9.  I’ve been killin’ it at the gym.

I can’t say I was surprised about this, but the impact of no alcohol has significantly increased the quality of my workouts. Yesterday I crushed my 3 mile PR and my long runs on the weekends haven’t been a burden. Sweating out alcohol does not feel good, as much as I tried to convince myself it did.

10. I have more control over everything else I’m putting into my body.

Drunk eats. Stress eats. The struggle is all to real. Before, during, and even the next day (or 2), it’s no secret that our health is often neglected when attempting to survive a grueling hangover. My cravings for sweets, carbs, cheese, and all things fabulous in this world aren’t really a thing these past couple of weeks. Did I indulge over the holiday weekend? Obv. But, I didn’t shame myself for it. I don’t really know how to describe it, but there’s something extremely comforting about having a cookie just because you WANT a freaking cookie, not because alcohol and/or stress is telling you to eat it. That goes for stress eating too. Like, OH, HE DIDN’T RESPOND TO MY TEXT?! Let me just eat 3 slices of bread for no reason. 

11. Abstaining from something that was once an integral part of my week has made it easier to abstain from other choices too.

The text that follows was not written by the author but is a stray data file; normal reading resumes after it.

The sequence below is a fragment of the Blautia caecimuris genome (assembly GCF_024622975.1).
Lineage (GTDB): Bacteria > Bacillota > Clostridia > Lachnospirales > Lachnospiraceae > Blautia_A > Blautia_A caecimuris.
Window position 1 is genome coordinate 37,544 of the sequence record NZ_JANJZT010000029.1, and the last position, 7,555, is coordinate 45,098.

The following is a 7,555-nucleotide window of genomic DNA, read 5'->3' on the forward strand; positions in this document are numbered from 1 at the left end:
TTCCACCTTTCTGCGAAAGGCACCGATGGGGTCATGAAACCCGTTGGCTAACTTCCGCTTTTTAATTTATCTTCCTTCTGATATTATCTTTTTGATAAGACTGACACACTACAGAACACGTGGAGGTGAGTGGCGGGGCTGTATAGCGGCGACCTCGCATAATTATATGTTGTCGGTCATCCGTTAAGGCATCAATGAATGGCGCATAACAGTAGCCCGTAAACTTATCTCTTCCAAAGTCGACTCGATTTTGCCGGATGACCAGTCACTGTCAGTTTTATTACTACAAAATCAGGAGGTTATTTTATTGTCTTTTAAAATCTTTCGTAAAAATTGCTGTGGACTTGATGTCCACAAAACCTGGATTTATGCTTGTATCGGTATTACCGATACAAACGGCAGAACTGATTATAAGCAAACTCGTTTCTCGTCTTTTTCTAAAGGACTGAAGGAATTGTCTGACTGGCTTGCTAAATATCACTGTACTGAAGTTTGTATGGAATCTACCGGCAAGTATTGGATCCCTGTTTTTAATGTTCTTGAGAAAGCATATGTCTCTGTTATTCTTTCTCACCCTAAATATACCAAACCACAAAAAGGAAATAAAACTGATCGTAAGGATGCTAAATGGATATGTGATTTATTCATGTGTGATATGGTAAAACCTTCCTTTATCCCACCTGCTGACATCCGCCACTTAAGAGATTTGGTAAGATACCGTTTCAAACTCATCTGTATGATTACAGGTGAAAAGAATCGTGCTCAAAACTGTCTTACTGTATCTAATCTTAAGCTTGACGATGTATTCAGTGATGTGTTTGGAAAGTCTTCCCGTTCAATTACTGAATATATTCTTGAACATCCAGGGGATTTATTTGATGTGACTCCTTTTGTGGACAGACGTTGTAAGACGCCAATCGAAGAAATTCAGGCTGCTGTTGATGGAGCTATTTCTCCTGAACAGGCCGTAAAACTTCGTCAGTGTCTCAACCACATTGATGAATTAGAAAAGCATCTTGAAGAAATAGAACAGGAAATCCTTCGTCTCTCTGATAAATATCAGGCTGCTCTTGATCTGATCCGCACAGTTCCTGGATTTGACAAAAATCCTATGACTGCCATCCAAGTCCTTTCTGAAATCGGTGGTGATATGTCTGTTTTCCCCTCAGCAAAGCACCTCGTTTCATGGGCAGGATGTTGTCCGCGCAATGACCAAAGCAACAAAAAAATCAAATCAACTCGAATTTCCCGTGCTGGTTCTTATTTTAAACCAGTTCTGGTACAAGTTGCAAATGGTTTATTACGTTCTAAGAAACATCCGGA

This sort of goes hand in hand with #10, but since Monday, I’ve cut out all sugar/carbs/processed foods and it hasn’t been that difficult. I’ve been cooking more creatively, pulling recipes from the Whole30 cookbook I recently purchased, and appreciating food rather than fearing it. Eating well makes me feel good, and I’m finally gaining control and finding that it’s not always just about willpower. It’s not telling yourself  “I can’t have that,” it’s saying, “I don’t want that.”

12. My body likes me, and I’m growing to like it too.

I’m not going to tell you my body image issues have completely subsided, because that’s a long term issue that won’t be solved in 30 days. I haven’t been weighing myself (go me!), and it hasn’t even crossed my mind to step on the scale. I feel better and I’m starting to realize that the key to body-positivity isn’t necessarily being at your “ideal” weight, but learning to appreciate the moments that you do feel positive. Even if it’s just for a moment.IMG_9436.JPG

Again, I know this post sort of sounds ridiculous after only being 2 weeks in, but I guess I never really understood the true impacts of alcohol until I decided to go without it. So, if you take anything from this or are considering ridding alcohol from your life for an extended period of time here’s a brief summary of what you think might happen but won’t:

  1. Being forever alone.
  2. Losing all of your friends.
  3. Turning into a lame, sad human.
  4. Dying of FOMO.
  5. Weeping constantly because you feel like the world is going to explode.

7 thoughts on “12 sober lessons in 14 days.

  1. I’ve been sober for just 12 days after 24 years of binge drinking but I’m already starting to see all these benefits. I’ve already realised I don’t want to drink again.
    I found your post uplifting and inspiring. Thanks for sharing. X